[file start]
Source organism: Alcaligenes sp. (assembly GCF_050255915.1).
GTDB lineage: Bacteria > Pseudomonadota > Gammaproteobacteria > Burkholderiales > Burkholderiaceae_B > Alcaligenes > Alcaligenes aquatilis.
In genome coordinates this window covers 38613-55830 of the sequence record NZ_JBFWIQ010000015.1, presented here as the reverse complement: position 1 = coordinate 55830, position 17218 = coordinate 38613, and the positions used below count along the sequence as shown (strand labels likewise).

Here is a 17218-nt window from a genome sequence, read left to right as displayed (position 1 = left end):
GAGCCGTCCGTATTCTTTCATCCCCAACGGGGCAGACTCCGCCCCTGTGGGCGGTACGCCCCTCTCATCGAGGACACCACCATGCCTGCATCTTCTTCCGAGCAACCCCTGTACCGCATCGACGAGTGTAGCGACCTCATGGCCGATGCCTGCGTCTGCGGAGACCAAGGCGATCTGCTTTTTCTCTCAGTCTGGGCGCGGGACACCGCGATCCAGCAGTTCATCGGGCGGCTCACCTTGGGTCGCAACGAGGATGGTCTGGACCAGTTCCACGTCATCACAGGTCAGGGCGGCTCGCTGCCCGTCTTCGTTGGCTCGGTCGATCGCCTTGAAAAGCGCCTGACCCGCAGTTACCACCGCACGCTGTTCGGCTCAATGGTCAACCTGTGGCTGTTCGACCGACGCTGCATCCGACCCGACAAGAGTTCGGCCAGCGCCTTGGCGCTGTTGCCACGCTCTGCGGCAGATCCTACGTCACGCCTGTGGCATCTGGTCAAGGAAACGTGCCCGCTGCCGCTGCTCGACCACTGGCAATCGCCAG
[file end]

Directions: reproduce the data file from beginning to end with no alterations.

Source organism: Alcaligenes sp. (assembly GCF_050255915.1).
GTDB lineage: Bacteria > Pseudomonadota > Gammaproteobacteria > Burkholderiales > Burkholderiaceae_B > Alcaligenes > Alcaligenes aquatilis.
In genome coordinates this window covers 38613-55830 of the sequence record NZ_JBFWIQ010000015.1, presented here as the reverse complement: position 1 = coordinate 55830, position 17218 = coordinate 38613, and the positions used below count along the sequence as shown (strand labels likewise).

Here is a 17218-nt window from a genome sequence, read left to right as displayed (position 1 = left end):
GAGCCGTCCGTATTCTTTCATCCCCAACGGGGCAGACTCCGCCCCTGTGGGCGGTACGCCCCTCTCATCGAGGACACCACCATGCCTGCATCTTCTTCCGAGCAACCCCTGTACCGCATCGACGAGTGTAGCGACCTCATGGCCGATGCCTGCGTCTGCGGAGACCAAGGCGATCTGCTTTTTCTCTCAGTCTGGGCGCGGGACACCGCGATCCAGCAGTTCATCGGGCGGCTCACCTTGGGTCGCAACGAGGATGGTCTGGACCAGTTCCACGTCATCACAGGTCAGGGCGGCTCGCTGCCCGTCTTCGTTGGCTCGGTCGATCGCCTTGAAAAGCGCCTGACCCGCAGTTACCACCGCACGCTGTTCGGCTCAATGGTCAACCTGTGGCTGTTCGACCGACGCTGCATCCGACCCGACAAGAGTTCGGCCAGCGCCTTGGCGCTGTTGCCACGCTCTGCGGCAGATCCTACGTCACGCCTGTGGCATCTGGTCAAGGAAACGTGCCCGCTGCCGCTGCTCGACCACTGGCAATCGCCAG